To begin with it feels nothing but alien, its spaces clean and bleak and anodyne. Nothing is intuitive or familiarly located; every task requires conscious navigation. I feel weary beyond the physical, as if the sheer newness of everything takes effort to process; as if the energy of rolling with every minor adjustment and improvisation compounds into serious exertion. I’m a stand-up paddleboarder, making the countless tiny corrections just to stay upright that amount to a full-body workout. Continue reading “Life overboard”
We need an after-school kid looker-afterer! Our boys say they don’t need nannying, they don’t want to be babysat, and they don’t much like the sound of being minded. But they do need someone there when they get home from school, to ask about their day, stop them bingeing on biscuits and fighting, kick a ball around sometimes and gently bully them into their homework and chores. You’ll need plenty of patience and the ability to be firm when they push it… Continue reading “Nanny status”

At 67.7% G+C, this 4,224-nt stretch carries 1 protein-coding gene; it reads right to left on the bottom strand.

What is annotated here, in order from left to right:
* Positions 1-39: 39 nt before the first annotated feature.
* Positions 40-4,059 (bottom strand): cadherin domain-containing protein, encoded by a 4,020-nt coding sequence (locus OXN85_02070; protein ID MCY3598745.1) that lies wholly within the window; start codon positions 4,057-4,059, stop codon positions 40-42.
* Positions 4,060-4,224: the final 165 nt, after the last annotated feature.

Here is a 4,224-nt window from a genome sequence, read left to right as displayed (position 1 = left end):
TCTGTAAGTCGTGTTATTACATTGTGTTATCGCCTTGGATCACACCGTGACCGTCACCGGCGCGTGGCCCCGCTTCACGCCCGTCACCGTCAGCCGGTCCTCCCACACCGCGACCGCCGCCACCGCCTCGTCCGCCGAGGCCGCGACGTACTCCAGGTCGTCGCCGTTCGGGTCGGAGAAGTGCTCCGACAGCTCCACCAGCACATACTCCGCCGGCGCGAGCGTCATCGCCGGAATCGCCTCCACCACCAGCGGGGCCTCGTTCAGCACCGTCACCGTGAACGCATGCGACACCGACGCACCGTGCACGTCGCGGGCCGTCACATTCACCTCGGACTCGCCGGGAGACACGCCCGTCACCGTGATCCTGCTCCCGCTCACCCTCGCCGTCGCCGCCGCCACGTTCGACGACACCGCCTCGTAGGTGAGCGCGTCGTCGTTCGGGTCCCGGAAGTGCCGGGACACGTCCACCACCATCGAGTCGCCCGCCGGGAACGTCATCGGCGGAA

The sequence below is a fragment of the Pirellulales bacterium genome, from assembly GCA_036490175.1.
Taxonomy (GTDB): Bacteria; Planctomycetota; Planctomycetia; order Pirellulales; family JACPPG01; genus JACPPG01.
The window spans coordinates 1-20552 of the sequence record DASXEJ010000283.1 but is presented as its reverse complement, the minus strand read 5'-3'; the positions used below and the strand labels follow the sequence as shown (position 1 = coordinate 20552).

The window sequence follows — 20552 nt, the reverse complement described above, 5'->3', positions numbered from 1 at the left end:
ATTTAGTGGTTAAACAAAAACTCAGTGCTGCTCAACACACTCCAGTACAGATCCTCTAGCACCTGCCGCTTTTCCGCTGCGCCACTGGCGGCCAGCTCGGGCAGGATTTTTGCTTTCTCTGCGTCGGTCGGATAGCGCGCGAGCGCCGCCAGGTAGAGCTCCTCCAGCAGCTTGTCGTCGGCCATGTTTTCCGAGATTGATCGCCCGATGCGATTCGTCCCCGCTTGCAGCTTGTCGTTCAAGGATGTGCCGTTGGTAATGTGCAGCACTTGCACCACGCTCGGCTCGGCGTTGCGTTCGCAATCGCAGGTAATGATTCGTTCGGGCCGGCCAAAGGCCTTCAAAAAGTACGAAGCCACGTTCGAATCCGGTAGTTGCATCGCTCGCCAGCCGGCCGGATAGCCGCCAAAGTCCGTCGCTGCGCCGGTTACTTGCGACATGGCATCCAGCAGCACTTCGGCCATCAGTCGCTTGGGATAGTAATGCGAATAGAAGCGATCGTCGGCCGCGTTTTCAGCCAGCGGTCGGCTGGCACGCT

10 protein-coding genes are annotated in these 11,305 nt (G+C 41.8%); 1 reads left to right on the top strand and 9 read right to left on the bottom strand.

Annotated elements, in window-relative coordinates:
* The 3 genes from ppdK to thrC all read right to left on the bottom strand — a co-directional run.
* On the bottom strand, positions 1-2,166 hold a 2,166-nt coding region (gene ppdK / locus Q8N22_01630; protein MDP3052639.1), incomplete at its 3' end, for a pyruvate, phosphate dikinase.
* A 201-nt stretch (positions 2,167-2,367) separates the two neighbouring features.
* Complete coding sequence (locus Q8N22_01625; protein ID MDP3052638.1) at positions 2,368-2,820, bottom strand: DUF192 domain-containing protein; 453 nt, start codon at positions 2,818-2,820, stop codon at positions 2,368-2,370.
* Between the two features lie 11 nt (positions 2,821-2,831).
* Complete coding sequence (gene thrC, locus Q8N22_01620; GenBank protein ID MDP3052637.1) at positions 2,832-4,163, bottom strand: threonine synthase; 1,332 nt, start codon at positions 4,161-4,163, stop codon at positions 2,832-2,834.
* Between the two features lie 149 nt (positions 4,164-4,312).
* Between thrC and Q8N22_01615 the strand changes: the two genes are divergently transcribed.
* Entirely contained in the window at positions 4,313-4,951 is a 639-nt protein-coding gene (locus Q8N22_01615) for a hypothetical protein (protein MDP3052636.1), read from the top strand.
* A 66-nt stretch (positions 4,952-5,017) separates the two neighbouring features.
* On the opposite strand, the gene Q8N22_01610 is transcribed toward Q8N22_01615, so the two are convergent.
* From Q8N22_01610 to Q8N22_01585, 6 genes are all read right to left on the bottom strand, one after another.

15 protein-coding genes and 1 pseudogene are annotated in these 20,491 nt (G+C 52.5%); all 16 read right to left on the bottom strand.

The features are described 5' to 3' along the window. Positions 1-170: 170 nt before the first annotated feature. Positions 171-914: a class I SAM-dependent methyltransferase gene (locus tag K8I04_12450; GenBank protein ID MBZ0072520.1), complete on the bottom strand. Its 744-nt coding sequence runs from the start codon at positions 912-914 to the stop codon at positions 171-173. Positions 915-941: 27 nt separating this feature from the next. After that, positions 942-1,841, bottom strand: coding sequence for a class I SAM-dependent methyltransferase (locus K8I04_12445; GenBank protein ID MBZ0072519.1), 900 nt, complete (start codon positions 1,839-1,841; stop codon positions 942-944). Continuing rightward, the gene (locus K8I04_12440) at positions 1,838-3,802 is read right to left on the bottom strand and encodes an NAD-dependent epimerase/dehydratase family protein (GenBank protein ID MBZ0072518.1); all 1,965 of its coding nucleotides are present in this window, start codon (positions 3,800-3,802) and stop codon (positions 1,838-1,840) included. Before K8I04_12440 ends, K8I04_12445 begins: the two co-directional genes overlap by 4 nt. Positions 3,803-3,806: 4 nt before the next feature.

This house, this outlook, this routine. A parallel universe, governed by subtly altered laws of physics: a life both recognisable and profoundly different.
The most obvious recalibration in this looking-glass world is the perfect inversion of the time-money equation. Continue reading “Two steps domesticated, one step feral”
With a new life and an uncertain budget, we’re inevitably evolving new ways of shopping and eating.
Things we’ve given up buying:
– designer yoghurt
– fancy salad leaves (we’re eating iceberg for the first time in 15 years)
– Kato mayonnaise Continue reading “The free-range cook”
So, our Hawea house is perfectly nice, but the contents… well, not so much. Unsurprising, of course, for a cheap rental with a high tenant turnover.
When we arrive, the airing cupboard is stuffed to the ceiling with musty duvet inners, stained mattress protectors, fraying towels and mismatched sheets and pillowcases in an assortment of prints from the 70s, 80s, 90s and today. Continue reading “Contents and discontents”
It’s like that old aphorism says, if you want something done, give it to a busy person. A busy person has momentum; they multi-task, they batch-process. They can’t afford run-up and wind-down time around each task, so they run up once and go hard at tasks back to back until they fall into bed at night. Continue reading “Wrangling the cash cow”